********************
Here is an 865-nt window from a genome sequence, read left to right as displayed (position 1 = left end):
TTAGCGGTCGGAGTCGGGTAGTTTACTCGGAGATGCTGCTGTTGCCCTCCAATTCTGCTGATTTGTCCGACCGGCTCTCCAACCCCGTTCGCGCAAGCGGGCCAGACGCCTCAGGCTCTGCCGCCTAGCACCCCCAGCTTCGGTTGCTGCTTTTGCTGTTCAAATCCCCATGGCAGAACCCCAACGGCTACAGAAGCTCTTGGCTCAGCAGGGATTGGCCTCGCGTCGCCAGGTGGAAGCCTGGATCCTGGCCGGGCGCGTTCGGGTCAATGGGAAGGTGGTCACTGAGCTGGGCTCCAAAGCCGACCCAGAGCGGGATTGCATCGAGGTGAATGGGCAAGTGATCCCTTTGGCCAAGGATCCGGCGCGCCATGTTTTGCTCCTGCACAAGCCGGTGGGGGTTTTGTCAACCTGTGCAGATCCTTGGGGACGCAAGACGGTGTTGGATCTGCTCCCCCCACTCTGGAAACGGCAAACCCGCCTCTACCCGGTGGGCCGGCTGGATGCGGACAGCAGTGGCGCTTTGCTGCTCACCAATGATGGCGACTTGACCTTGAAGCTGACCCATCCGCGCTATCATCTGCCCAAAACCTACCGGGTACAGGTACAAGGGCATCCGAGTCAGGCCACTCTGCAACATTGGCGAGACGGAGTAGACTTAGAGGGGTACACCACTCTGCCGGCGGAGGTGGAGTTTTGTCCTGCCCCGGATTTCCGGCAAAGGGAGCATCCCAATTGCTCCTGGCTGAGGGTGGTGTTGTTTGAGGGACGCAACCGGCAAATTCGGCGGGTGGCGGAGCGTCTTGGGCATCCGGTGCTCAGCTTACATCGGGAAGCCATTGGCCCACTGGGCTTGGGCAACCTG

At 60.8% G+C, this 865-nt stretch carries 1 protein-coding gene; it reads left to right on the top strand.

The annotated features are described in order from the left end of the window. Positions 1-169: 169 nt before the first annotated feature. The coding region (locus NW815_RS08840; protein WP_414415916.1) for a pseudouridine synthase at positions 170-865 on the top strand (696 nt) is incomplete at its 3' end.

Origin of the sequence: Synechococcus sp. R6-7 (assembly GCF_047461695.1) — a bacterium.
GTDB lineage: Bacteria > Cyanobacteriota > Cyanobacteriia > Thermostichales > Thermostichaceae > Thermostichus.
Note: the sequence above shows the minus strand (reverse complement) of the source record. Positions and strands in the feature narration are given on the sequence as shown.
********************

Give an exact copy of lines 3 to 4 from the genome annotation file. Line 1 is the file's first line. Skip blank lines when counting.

At 60.8% G+C, this 865-nt stretch carries 1 protein-coding gene; it reads left to right on the top strand.

The annotated features are described in order from the left end of the window. Positions 1-169: 169 nt before the first annotated feature. The coding region (locus NW815_RS08840; protein WP_414415916.1) for a pseudouridine synthase at positions 170-865 on the top strand (696 nt) is incomplete at its 3' end.